Year of Publication

2015

College

Public Health

Degree Name

Master of Public Health (M.P.H.)

Committee Chair

Philip Westgate, PhD

Committee Member

Daniela Moga, MD, PhD

Committee Member

Richard Kryscio, PhD

Abstract

OBJECTIVE – Beta-blockers remain important for secondary prevention after myocardial infarction (MI). Despite clinical guideline recommendations, the potential for poor glycemic control and masking warning signs of hypoglycemia limit their utilization in type 2 diabetes. This study evaluated factors predicting post-MI beta-blocker initiation among type 2 diabetic patients.

RESEARCH DESIGN AND METHODS – A retrospective cohort of employed, commercially insured individuals was developed using de-identified enrollment files, medical claims, and pharmacy claims from 2007-2009 in the U.S. Inclusion criteria: (1) type 2 diabetes, (2) ≥18 years old, (3) continuous eligibility, (4) MI. Exclusion criteria: (1) females prescribed metformin exclusively without diabetes diagnosis, (2) <6 months eligibility pre-MI, (3) MI before diabetes identified, (4) pre-MI beta-blocker, (5) receipt of sotalol post-MI, (6) no prescription claims, (7) <30 days between discharge and study end. Multivariable logistic regression with manual backward elimination was used to evaluate predictors of beta-blocker initiation.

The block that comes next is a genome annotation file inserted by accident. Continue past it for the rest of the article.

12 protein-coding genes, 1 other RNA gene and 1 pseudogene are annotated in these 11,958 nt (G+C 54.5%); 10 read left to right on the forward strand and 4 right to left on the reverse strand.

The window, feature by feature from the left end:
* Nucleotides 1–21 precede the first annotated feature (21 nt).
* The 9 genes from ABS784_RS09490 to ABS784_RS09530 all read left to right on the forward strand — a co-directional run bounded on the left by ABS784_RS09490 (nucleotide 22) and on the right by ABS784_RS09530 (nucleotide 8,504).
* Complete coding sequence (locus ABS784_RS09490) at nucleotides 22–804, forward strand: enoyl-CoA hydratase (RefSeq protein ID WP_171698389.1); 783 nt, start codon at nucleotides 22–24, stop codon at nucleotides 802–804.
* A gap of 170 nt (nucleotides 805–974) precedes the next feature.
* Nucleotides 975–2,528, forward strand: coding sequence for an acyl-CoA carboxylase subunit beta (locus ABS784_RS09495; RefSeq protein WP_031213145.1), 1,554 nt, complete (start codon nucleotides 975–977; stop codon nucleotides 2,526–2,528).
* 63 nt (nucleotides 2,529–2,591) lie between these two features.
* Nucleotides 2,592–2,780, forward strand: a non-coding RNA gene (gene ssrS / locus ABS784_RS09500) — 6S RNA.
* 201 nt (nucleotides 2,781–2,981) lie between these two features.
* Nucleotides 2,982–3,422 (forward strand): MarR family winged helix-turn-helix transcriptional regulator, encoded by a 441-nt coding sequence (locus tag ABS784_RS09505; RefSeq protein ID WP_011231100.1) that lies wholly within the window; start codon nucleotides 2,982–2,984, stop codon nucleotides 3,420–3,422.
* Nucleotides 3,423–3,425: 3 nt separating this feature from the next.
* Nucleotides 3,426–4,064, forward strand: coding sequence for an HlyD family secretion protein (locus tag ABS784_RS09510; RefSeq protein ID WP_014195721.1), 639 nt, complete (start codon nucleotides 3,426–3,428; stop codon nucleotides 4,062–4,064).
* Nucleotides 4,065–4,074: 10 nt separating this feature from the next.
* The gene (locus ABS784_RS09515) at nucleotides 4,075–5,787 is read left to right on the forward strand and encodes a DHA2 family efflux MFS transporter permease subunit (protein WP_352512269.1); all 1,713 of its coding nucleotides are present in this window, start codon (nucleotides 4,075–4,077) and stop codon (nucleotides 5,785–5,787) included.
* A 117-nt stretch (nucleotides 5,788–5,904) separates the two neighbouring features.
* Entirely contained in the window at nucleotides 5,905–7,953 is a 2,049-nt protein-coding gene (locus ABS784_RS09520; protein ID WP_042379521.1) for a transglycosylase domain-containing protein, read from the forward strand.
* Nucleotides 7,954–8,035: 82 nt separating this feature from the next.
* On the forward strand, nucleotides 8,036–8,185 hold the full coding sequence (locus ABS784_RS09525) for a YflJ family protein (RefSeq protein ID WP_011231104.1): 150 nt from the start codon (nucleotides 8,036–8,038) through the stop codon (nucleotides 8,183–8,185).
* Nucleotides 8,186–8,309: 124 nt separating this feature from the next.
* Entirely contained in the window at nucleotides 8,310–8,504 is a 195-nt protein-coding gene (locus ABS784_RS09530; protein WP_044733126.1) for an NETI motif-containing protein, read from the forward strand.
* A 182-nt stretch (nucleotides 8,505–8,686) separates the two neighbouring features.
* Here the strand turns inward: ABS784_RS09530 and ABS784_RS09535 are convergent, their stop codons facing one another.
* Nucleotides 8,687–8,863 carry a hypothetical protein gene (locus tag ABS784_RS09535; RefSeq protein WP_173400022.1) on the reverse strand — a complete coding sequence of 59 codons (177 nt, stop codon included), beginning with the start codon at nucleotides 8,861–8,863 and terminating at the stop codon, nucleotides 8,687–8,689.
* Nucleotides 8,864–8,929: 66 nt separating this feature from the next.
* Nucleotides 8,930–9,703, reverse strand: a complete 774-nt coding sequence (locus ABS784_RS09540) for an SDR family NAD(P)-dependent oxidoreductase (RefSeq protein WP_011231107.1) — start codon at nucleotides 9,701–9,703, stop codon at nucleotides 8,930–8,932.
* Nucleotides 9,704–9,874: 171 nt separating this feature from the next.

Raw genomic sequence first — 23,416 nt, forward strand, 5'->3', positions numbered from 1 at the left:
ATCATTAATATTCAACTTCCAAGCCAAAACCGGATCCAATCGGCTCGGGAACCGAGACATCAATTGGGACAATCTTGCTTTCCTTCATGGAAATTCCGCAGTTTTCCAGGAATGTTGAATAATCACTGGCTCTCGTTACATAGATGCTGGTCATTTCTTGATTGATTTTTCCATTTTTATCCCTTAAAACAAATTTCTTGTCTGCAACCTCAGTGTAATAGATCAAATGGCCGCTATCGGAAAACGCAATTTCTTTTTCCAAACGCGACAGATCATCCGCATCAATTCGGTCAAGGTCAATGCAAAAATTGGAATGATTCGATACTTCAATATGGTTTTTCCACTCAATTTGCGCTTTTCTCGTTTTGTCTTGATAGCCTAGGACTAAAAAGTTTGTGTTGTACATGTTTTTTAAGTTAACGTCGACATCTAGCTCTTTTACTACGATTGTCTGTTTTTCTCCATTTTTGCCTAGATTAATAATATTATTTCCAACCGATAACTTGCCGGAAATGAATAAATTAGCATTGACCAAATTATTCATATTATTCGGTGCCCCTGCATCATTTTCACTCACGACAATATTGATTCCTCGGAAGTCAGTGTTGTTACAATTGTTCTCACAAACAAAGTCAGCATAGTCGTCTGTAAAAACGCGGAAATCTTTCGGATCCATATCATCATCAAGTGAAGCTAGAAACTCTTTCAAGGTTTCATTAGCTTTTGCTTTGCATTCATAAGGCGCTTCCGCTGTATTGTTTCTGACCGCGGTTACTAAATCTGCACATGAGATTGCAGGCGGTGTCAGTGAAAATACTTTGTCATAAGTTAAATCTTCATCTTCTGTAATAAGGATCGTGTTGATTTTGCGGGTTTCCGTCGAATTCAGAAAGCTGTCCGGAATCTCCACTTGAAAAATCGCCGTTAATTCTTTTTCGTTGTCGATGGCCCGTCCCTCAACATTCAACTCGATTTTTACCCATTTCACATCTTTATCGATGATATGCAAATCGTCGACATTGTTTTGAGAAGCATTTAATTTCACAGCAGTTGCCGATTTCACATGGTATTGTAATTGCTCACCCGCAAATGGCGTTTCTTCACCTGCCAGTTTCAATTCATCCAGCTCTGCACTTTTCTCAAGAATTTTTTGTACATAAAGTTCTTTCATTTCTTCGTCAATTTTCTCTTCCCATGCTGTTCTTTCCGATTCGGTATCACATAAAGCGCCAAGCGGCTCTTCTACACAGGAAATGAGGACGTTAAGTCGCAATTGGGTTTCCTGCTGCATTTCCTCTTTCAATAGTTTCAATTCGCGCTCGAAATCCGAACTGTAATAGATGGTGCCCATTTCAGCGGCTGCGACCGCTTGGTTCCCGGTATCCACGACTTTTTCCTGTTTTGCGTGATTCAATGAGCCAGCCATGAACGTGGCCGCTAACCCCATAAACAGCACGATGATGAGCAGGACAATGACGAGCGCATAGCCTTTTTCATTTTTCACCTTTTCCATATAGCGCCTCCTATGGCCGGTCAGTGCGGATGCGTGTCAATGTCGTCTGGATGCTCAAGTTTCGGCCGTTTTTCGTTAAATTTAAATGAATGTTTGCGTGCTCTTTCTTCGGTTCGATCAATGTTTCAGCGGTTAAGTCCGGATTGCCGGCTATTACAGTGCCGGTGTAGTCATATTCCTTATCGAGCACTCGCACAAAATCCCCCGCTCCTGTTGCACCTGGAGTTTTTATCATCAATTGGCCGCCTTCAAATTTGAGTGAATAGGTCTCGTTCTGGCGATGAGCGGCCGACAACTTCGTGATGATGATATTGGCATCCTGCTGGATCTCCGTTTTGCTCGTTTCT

RESULTS – Of 341 type 2 diabetic patients, only 167 (49.0%) initiated beta-blockers within 30 days of discharge. Patients on a calcium channel blocker (ORadj: 2.63) and patients taking 1 to 5 medications (ORadj: 3.59) were more likely to initiate beta-blockers post-MI. Patients with heart failure (ORadj: 0.45) or an arrhythmia (ORadj: 0.44) were less likely to initiate beta-blockers as well as patients with renal failure who are not taking a diuretic (ORadj: 0.17).

CONCLUSIONS – Although these results might not apply to older populations, they support the need for further investigation to determine whether more patients with type 2 diabetes could benefit from beta-blocker treatment post-MI.

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